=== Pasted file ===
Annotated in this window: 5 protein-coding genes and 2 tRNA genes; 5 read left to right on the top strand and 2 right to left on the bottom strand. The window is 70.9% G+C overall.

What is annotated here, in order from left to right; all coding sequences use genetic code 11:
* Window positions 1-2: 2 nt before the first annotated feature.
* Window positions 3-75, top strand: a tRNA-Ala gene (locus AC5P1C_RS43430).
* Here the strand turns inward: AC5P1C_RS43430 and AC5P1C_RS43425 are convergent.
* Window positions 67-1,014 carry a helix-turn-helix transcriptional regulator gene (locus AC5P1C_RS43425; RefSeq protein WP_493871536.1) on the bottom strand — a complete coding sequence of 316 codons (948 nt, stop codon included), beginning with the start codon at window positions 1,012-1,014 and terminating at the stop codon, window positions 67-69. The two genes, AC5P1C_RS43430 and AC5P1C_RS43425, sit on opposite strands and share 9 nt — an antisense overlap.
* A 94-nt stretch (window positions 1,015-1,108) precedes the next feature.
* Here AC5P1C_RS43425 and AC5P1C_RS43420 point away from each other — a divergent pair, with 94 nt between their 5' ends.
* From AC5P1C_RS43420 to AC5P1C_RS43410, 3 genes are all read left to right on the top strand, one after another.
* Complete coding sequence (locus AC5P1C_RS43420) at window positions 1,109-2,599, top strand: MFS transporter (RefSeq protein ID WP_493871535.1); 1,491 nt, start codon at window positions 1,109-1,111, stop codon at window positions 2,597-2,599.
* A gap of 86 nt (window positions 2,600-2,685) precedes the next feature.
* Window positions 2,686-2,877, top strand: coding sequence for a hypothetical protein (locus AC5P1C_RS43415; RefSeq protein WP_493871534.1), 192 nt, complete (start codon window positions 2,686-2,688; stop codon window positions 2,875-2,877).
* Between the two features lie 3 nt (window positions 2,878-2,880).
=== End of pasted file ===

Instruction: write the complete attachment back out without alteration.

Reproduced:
Annotated in this window: 5 protein-coding genes and 2 tRNA genes; 5 read left to right on the top strand and 2 right to left on the bottom strand. The window is 70.9% G+C overall.

What is annotated here, in order from left to right; all coding sequences use genetic code 11:
* Window positions 1-2: 2 nt before the first annotated feature.
* Window positions 3-75, top strand: a tRNA-Ala gene (locus AC5P1C_RS43430).
* Here the strand turns inward: AC5P1C_RS43430 and AC5P1C_RS43425 are convergent.
* Window positions 67-1,014 carry a helix-turn-helix transcriptional regulator gene (locus AC5P1C_RS43425; RefSeq protein WP_493871536.1) on the bottom strand — a complete coding sequence of 316 codons (948 nt, stop codon included), beginning with the start codon at window positions 1,012-1,014 and terminating at the stop codon, window positions 67-69. The two genes, AC5P1C_RS43430 and AC5P1C_RS43425, sit on opposite strands and share 9 nt — an antisense overlap.
* A 94-nt stretch (window positions 1,015-1,108) precedes the next feature.
* Here AC5P1C_RS43425 and AC5P1C_RS43420 point away from each other — a divergent pair, with 94 nt between their 5' ends.
* From AC5P1C_RS43420 to AC5P1C_RS43410, 3 genes are all read left to right on the top strand, one after another.
* Complete coding sequence (locus AC5P1C_RS43420) at window positions 1,109-2,599, top strand: MFS transporter (RefSeq protein ID WP_493871535.1); 1,491 nt, start codon at window positions 1,109-1,111, stop codon at window positions 2,597-2,599.
* A gap of 86 nt (window positions 2,600-2,685) precedes the next feature.
* Window positions 2,686-2,877, top strand: coding sequence for a hypothetical protein (locus AC5P1C_RS43415; RefSeq protein WP_493871534.1), 192 nt, complete (start codon window positions 2,686-2,688; stop codon window positions 2,875-2,877).
* Between the two features lie 3 nt (window positions 2,878-2,880).